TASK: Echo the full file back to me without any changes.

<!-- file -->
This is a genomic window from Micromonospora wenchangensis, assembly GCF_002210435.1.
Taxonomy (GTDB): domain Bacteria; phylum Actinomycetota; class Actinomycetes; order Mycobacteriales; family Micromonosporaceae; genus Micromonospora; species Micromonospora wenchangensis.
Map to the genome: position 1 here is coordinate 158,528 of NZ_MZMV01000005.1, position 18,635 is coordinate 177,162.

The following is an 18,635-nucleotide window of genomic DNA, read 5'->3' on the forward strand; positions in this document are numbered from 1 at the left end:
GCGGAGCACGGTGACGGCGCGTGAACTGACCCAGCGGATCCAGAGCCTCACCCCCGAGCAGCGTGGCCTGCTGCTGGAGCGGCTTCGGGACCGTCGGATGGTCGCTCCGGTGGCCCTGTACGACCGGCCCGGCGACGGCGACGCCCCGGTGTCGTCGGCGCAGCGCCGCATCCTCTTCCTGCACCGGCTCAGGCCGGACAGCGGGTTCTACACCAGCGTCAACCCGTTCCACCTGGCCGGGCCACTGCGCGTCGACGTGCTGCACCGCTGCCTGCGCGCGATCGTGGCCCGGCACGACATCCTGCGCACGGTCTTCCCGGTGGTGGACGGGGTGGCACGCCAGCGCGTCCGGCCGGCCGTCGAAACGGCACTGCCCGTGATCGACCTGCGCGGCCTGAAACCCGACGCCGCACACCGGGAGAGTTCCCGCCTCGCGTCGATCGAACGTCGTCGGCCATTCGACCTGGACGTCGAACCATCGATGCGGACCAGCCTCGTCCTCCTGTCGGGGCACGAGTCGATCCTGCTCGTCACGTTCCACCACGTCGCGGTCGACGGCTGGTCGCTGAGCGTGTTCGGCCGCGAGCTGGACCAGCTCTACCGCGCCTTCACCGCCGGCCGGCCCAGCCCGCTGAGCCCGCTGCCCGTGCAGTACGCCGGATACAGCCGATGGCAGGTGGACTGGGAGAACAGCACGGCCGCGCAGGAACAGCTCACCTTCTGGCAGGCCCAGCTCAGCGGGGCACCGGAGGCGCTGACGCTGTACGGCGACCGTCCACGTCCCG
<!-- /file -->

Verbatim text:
This is a genomic window from Micromonospora wenchangensis, assembly GCF_002210435.1.
Taxonomy (GTDB): domain Bacteria; phylum Actinomycetota; class Actinomycetes; order Mycobacteriales; family Micromonosporaceae; genus Micromonospora; species Micromonospora wenchangensis.
Map to the genome: position 1 here is coordinate 158,528 of NZ_MZMV01000005.1, position 18,635 is coordinate 177,162.

The following is an 18,635-nucleotide window of genomic DNA, read 5'->3' on the forward strand; positions in this document are numbered from 1 at the left end:
GCGGAGCACGGTGACGGCGCGTGAACTGACCCAGCGGATCCAGAGCCTCACCCCCGAGCAGCGTGGCCTGCTGCTGGAGCGGCTTCGGGACCGTCGGATGGTCGCTCCGGTGGCCCTGTACGACCGGCCCGGCGACGGCGACGCCCCGGTGTCGTCGGCGCAGCGCCGCATCCTCTTCCTGCACCGGCTCAGGCCGGACAGCGGGTTCTACACCAGCGTCAACCCGTTCCACCTGGCCGGGCCACTGCGCGTCGACGTGCTGCACCGCTGCCTGCGCGCGATCGTGGCCCGGCACGACATCCTGCGCACGGTCTTCCCGGTGGTGGACGGGGTGGCACGCCAGCGCGTCCGGCCGGCCGTCGAAACGGCACTGCCCGTGATCGACCTGCGCGGCCTGAAACCCGACGCCGCACACCGGGAGAGTTCCCGCCTCGCGTCGATCGAACGTCGTCGGCCATTCGACCTGGACGTCGAACCATCGATGCGGACCAGCCTCGTCCTCCTGTCGGGGCACGAGTCGATCCTGCTCGTCACGTTCCACCACGTCGCGGTCGACGGCTGGTCGCTGAGCGTGTTCGGCCGCGAGCTGGACCAGCTCTACCGCGCCTTCACCGCCGGCCGGCCCAGCCCGCTGAGCCCGCTGCCCGTGCAGTACGCCGGATACAGCCGATGGCAGGTGGACTGGGAGAACAGCACGGCCGCGCAGGAACAGCTCACCTTCTGGCAGGCCCAGCTCAGCGGGGCACCGGAGGCGCTGACGCTGTACGGCGACCGTCCACGTCCCG